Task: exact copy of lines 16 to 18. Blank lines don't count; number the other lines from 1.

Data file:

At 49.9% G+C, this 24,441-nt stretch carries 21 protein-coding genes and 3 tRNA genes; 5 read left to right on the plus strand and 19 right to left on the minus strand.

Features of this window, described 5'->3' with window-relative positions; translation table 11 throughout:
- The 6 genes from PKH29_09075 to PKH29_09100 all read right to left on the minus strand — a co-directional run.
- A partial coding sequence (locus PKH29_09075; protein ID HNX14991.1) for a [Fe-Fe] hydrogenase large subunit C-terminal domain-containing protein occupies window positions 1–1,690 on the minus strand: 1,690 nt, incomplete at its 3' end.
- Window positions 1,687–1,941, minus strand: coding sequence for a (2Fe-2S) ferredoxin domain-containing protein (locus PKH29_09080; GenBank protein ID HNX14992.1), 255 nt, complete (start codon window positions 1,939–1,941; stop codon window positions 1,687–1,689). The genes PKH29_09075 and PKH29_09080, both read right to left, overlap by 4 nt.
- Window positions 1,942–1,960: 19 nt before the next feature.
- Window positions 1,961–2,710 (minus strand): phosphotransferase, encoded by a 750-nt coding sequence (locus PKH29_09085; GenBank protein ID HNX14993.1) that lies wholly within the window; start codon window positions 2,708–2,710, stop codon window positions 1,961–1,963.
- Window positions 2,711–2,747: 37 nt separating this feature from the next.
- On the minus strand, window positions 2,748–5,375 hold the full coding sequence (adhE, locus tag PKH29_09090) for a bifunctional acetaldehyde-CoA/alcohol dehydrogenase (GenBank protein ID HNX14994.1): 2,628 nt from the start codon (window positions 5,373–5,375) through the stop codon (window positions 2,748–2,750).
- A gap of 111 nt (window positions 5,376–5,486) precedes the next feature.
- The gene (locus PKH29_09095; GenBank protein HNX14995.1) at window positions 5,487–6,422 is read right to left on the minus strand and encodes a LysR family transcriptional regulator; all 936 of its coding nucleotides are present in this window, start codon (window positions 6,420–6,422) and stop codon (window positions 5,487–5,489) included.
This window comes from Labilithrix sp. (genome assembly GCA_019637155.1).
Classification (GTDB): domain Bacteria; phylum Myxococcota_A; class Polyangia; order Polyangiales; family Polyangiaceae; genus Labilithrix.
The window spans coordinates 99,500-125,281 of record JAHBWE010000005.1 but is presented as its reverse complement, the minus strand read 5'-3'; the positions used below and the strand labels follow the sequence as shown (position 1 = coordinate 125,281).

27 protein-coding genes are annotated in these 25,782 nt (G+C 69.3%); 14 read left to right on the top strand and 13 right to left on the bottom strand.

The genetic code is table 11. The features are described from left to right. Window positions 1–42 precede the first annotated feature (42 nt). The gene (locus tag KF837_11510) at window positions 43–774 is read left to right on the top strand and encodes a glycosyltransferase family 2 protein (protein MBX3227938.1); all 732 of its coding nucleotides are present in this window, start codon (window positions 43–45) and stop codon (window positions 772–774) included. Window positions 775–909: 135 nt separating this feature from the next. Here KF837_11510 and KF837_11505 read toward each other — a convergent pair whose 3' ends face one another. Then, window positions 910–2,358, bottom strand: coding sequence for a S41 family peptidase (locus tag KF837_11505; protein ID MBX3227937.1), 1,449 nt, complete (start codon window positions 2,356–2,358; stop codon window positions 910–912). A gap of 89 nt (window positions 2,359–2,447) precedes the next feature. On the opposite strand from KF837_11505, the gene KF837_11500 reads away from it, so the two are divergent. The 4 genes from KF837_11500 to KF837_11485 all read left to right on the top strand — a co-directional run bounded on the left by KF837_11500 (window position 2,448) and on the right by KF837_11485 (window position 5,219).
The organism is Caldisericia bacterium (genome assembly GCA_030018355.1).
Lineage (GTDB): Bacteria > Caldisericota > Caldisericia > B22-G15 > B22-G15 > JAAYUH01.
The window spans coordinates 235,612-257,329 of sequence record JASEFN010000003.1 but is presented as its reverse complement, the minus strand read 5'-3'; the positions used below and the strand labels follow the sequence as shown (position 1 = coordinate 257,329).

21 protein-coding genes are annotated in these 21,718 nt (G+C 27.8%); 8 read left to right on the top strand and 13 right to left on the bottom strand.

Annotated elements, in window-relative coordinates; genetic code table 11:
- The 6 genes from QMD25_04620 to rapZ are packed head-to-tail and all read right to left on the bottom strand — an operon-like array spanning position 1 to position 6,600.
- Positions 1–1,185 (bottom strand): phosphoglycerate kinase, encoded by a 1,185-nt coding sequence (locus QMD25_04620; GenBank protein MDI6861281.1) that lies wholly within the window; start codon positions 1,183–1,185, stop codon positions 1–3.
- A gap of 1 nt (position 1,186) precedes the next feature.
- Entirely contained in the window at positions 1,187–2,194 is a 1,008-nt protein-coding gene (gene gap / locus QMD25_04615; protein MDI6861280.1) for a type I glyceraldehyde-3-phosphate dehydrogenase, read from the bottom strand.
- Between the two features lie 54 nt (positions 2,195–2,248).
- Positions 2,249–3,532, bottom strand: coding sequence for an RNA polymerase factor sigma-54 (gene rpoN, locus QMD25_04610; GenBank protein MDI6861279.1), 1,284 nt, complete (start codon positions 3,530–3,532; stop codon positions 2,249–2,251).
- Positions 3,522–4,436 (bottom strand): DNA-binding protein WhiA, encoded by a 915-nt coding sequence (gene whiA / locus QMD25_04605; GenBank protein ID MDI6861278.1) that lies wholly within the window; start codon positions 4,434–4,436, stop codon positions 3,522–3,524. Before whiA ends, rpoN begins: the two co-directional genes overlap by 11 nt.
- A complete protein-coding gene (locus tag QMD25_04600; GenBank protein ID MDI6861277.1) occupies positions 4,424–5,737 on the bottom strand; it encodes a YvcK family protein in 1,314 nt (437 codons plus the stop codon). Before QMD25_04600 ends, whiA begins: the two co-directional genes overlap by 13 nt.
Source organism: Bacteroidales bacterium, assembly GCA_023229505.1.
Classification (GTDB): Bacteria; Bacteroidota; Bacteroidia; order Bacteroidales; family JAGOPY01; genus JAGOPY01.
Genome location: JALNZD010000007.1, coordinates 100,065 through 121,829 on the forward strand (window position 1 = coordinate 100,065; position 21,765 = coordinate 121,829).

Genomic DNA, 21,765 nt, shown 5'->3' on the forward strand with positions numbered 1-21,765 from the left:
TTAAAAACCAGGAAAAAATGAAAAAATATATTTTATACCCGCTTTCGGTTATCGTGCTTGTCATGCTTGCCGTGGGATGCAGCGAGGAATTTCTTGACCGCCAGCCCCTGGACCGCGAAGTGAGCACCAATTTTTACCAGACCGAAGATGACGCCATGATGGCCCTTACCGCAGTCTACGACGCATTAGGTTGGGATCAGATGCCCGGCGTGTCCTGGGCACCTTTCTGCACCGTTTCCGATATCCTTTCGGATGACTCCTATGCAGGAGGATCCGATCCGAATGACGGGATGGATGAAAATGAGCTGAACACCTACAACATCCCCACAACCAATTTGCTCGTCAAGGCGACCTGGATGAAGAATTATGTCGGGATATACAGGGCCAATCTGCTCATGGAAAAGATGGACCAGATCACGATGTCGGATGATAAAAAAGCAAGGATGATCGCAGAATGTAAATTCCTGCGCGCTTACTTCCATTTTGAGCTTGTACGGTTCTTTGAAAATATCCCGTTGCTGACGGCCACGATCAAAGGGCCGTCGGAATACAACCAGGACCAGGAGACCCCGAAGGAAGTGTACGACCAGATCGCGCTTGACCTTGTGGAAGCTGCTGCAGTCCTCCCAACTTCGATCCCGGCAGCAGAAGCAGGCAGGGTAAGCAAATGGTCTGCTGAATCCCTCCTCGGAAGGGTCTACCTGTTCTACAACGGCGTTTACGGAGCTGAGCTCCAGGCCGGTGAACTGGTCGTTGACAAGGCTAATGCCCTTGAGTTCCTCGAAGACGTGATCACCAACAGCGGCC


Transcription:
The genetic code is table 11. The features are described from left to right. Window positions 1–42 precede the first annotated feature (42 nt). The gene (locus tag KF837_11510) at window positions 43–774 is read left to right on the top strand and encodes a glycosyltransferase family 2 protein (protein MBX3227938.1); all 732 of its coding nucleotides are present in this window, start codon (window positions 43–45) and stop codon (window positions 772–774) included. Window positions 775–909: 135 nt separating this feature from the next. Here KF837_11510 and KF837_11505 read toward each other — a convergent pair whose 3' ends face one another. Then, window positions 910–2,358, bottom strand: coding sequence for a S41 family peptidase (locus tag KF837_11505; protein ID MBX3227937.1), 1,449 nt, complete (start codon window positions 2,356–2,358; stop codon window positions 910–912). A gap of 89 nt (window positions 2,359–2,447) precedes the next feature. On the opposite strand from KF837_11505, the gene KF837_11500 reads away from it, so the two are divergent. The 4 genes from KF837_11500 to KF837_11485 all read left to right on the top strand — a co-directional run bounded on the left by KF837_11500 (window position 2,448) and on the right by KF837_11485 (window position 5,219).
The organism is Caldisericia bacterium (genome assembly GCA_030018355.1).
Lineage (GTDB): Bacteria > Caldisericota > Caldisericia > B22-G15 > B22-G15 > JAAYUH01.